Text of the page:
Ron: She spoke our language, she wasn't just a clerk, she was really great.
Patrick: She was a friend.
Audrey: After a meeting with Patrick's case, I recommended the Optum Network of Transplant Centers of Excellence. I pulled up several different facilities that actually tended to transplant a lot sooner.
Patrick: And so, we started contacting hospitals and if I wanted to go to Kansas City instead of Vanderbilt, Audrey said, "No problem, I'll make sure it happens."
Audrey: Over the next six weeks, we had approved Patrick at six different facilities to be evaluated and to be listed.
Patrick: After seeing my information, for whatever reason, some of them backed out. Audrey said, "Try Indiana." And so, I called Delta and I said I need to take off and they stood behind me all the way. And so, we flew to Indiana.
Patrick: He was very confident.
Ron: And what Pat was having was a re-transplant, not just an initial transplant, but re-transplant and some places aren't so sure about doing a re-transplant. Well, he was as confident as could be about doing this re-transplant. And so, we flew home and what happened?
Patrick: I said, "Ron, we're leaving tomorrow."
Ron: We got in the car the very next day.
Patrick: And then, just a couple of days later, the phone rang and they said, "We have an offer for you." We got to the hospital.
Ron: We were there with a whole bunch of people who were having different kinds of transplants, you know, a kidney over here, a pancreas over here.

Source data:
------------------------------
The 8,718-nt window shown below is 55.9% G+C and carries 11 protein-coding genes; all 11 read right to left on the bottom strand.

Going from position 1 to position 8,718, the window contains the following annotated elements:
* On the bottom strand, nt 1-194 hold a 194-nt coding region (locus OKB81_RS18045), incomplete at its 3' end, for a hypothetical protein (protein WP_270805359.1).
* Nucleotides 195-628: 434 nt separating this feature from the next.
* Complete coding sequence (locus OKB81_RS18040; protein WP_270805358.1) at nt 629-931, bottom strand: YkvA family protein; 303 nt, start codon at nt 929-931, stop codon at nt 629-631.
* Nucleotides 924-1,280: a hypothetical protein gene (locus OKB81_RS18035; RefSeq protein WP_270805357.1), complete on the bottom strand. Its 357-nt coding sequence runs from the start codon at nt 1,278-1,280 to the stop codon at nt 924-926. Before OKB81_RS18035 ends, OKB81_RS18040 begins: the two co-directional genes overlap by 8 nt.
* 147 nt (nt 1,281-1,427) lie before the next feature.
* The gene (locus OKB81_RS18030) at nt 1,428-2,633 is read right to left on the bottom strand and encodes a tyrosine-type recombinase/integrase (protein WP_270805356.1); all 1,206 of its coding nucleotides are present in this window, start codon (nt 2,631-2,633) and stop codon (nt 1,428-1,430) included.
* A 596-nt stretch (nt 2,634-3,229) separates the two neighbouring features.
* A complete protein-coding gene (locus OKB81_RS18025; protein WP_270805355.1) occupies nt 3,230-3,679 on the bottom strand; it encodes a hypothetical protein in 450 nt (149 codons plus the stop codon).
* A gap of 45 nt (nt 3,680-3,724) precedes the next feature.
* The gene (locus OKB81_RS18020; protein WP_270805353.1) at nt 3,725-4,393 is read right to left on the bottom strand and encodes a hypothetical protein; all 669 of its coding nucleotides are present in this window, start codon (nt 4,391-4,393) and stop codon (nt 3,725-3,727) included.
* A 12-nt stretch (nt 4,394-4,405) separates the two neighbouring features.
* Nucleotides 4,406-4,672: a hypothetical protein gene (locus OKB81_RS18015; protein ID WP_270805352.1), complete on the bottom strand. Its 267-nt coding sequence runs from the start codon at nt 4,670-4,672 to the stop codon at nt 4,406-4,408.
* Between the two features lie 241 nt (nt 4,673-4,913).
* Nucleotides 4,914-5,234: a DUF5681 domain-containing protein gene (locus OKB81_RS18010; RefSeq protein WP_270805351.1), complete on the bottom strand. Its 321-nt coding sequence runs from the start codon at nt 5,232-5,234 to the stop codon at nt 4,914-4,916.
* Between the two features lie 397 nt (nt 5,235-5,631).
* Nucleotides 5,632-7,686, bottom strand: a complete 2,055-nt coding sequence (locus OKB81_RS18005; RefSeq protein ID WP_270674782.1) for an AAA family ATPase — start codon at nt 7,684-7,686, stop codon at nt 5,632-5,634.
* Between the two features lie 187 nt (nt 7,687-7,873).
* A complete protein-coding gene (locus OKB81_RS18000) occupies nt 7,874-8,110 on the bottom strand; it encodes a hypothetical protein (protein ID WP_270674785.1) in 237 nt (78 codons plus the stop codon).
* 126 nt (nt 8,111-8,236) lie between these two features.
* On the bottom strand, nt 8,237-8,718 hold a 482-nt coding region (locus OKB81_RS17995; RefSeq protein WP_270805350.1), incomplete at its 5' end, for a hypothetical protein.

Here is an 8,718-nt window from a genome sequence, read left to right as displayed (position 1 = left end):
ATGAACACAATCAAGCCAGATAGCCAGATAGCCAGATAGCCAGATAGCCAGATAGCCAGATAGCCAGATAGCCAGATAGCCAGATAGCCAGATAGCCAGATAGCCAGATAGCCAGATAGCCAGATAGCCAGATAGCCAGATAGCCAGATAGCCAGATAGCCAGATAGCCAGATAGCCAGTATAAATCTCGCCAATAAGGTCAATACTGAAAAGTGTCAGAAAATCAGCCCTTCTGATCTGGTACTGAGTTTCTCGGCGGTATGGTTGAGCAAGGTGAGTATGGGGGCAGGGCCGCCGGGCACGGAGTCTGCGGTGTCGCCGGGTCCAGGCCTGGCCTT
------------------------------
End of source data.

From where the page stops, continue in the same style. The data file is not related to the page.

Well we're not sure, we're going to get the liver, because he was the backup.
Patrick: I was the backup. A couple of times they said, "You're going," and they'd bring a wheelchair and they'd almost get me to the door and then we'd turn around and come back.
Ron: And you're waiting.
Patrick: And Ron didn't bring his medicine to the hospital with him.
Ron: I didn't expect to be there that long.
Patrick: So, I said, "Ron, go to the hotel and get your pills." And then they rolled the wheelchair in right after he left, and I need Ron there because we do everything together and so, I felt a little afraid, because I – you don't know if you're going to wake up or not. After the transplant, of course, Ron came in the room. I called my mom and then I called Audrey. She needed to know because she was my buddy and she helped me make it turn out. When she – I think cried a little bit too.
Audrey: I feel blessed, I feel blessed to know him. Never had a chance at all to meet him, but feel like I know him, feel like he's a family member and feel as if I have known him all along.
Patrick: You'd never believe it, but I never got to meet Audrey.
Audrey: I'm Audrey.
Patrick: Oh my God.
Audrey: His zest for life is amazing. His desire to live is amazing.
Patrick: I changed my mind. Every day, I feel grateful, every day. A lot of people made this happen and then once you've gone through it, you want to help somebody too. You know, I sent somebody to Indiana because of you.
Audrey: You did?
Patrick: I did.
Audrey: Before I turn my computer on every day, I say a short prayer, and I pray that that day I will be able to touch somebody's life and then Patrick's case, I have touched his life and he has touched mine.
Patrick: I can't believe you're here, I want another hug. I have three birthdays. I was born August 3rd and then I had another birthday November 4th and then I have another birthday July 3rd. Those are all my birthdays and I get cake on every one of them.
[End of Audio 00:08:41]
I called Optum and they assigned a coordinator, Audrey. She took care of everything.– Patrick Waddle
See Patrick Waddle’s story of resilience and hope. A real-life example of How Well Gets Done, brought to you by Optum and Bloomberg Media.